In the absence of randomized trials, the best management of patients with concomitant severe carotid and coronary artery disease remains in dispute, particularly in asymptomatic patients. The incidence of perioperative stroke that occurs in patients with coexistent asymptomatic carotid disease undergoing cardiac surgery varies from 3% to 11%, depending on the severity of carotid stenosis.1 The prevalence of significant carotid artery stenosis in patients who undergo coronary artery bypass grafting (CABG) ranges from 3% to 22%.2–5 This variation depends on the frequency, rigidity of screening, and definition of “significant” carotid artery stenosis used. It has been demonstrated that the presence of severe carotid artery stenosis correlates with the severity of coronary artery disease.6 The cause of perioperative neurological events during heart surgery is multifactorial; however, evidence suggests that in most patients, hypoperfusion due to a severely stenotic carotid artery or embolization from an ulcerative plaque could be the responsible mechanism.7,8 Ischemic neurological injury during cardiopulmonary bypass caused by inevitable relative hypotension would be difficult to avoid in patients with severe carotid stenosis. During cardiopulmonary bypass, cerebral autoregulation is severely impaired, which makes cerebral blood flow directly proportional to cerebral perfusion pressure.8 This finding provided a logical reason for the initial trials of combined or staged carotid endarterectomy (CEA) in these patients in an attempt to reduce perioperative mortality.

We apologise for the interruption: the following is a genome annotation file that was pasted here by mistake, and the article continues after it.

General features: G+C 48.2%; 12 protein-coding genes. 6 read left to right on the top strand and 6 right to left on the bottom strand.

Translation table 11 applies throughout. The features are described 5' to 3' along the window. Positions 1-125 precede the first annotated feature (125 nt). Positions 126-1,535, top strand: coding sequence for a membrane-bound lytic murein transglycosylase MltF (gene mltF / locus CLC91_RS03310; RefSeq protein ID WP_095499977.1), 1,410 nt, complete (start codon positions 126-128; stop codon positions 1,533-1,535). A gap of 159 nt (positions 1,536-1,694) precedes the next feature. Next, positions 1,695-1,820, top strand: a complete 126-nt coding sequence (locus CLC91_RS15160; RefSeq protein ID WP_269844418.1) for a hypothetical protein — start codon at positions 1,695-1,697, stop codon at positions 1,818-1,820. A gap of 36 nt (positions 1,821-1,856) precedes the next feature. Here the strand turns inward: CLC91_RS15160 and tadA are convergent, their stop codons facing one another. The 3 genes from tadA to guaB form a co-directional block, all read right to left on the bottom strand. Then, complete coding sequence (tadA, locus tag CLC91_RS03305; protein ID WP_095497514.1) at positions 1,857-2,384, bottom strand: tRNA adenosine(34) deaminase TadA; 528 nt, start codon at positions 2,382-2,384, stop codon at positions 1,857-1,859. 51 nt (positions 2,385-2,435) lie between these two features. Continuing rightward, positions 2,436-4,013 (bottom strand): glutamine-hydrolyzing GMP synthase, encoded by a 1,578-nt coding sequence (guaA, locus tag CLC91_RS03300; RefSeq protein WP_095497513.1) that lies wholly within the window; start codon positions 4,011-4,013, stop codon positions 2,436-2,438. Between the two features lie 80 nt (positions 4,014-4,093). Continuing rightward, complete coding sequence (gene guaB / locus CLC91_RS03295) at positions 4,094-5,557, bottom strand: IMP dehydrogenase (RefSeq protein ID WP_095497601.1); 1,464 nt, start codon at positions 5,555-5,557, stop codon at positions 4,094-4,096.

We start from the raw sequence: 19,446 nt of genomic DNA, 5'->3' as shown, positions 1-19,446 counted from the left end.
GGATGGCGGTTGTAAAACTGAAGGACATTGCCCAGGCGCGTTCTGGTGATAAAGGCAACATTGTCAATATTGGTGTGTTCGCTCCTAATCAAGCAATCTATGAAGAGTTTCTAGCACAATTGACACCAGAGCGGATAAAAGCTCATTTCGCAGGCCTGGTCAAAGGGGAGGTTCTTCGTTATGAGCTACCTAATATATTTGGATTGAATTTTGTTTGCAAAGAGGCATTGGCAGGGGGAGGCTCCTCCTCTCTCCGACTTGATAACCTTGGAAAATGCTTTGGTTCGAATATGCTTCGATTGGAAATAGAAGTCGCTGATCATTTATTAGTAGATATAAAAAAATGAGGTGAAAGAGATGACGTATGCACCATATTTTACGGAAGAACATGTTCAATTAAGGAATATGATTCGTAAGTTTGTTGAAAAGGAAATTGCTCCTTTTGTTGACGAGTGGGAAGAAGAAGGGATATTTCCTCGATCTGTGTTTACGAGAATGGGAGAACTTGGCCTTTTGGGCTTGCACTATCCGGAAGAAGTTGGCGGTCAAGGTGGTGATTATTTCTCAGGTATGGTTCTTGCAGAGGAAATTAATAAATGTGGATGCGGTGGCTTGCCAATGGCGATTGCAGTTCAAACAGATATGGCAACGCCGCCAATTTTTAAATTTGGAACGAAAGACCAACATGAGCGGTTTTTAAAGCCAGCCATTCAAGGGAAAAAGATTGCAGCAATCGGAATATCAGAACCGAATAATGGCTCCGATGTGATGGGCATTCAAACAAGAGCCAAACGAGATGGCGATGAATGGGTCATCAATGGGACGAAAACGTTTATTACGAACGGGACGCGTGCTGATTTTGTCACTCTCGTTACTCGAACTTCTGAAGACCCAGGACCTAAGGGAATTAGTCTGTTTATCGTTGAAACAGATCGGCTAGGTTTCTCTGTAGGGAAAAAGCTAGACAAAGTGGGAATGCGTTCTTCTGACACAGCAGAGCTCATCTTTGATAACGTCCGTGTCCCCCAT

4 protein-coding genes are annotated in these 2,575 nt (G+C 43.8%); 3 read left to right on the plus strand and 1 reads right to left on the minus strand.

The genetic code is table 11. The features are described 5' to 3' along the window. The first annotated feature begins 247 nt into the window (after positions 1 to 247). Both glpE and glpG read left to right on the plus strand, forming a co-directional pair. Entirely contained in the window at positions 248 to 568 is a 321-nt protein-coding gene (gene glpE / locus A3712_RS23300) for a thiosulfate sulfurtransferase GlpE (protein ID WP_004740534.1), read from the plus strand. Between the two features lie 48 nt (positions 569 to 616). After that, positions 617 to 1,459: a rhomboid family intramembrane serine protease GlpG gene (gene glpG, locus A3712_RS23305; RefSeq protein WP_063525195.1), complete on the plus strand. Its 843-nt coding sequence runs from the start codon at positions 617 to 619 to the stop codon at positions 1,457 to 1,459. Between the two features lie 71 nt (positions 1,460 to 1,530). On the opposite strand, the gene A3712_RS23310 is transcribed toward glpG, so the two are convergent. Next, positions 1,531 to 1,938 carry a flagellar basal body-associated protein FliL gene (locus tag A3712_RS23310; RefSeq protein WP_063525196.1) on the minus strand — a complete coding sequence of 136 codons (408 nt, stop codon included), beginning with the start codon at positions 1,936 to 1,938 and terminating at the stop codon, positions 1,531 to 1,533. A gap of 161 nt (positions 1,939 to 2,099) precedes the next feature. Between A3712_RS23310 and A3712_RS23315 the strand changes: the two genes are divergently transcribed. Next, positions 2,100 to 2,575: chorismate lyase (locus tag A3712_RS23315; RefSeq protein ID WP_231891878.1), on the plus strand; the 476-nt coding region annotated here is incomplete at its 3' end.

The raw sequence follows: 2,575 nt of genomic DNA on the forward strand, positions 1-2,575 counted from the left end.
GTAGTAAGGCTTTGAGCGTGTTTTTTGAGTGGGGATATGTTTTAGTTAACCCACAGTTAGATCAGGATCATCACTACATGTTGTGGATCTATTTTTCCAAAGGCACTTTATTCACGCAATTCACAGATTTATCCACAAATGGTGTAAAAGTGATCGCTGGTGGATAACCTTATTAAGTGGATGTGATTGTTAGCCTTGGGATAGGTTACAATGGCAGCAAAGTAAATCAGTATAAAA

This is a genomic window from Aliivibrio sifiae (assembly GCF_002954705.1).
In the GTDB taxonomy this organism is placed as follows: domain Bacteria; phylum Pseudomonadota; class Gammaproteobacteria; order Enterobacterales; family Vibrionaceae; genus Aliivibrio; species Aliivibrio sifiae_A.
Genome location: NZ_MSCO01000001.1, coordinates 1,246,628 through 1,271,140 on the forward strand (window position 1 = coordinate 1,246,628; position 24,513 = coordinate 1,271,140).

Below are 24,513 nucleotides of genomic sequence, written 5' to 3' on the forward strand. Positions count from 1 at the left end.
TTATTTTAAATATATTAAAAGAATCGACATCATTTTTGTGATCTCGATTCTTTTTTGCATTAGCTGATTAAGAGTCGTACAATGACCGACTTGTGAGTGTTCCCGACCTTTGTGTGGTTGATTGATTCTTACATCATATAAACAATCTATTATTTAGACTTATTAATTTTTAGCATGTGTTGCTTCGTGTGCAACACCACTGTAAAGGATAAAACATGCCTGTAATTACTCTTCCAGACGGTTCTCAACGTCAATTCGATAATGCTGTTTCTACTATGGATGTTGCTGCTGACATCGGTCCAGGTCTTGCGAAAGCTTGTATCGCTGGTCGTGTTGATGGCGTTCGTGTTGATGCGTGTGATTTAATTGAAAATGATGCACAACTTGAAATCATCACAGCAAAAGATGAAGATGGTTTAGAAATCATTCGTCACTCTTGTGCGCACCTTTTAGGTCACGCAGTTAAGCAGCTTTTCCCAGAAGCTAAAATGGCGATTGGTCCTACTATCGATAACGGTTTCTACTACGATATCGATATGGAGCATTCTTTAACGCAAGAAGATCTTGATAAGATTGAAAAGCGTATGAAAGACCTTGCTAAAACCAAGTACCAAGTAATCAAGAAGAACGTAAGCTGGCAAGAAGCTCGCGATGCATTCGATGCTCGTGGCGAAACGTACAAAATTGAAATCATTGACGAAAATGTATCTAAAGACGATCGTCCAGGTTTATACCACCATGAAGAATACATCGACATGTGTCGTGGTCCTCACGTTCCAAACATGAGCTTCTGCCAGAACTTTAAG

Editorial p 2002
Clinical Perspective p 2042
Even though we have achieved good results with combined CEA and CABG at our center,9–12 this approach requires long operative times. Recent studies have shown that carotid angioplasty and stenting (CAS) is a feasible and effective minimally invasive technique.13–15 The effect of CAS on the incidence of death and stroke after cardiac surgery remains unclear. The expected benefit of a reduction in myocardial infarction (MI) rates is yet to be proved; however, in high-risk CEA patients, carotid stenting has proved superior to CEA.16 We report the results of CAS and subsequent cardiac surgery in 356 patients with asymptomatic severe carotid artery disease.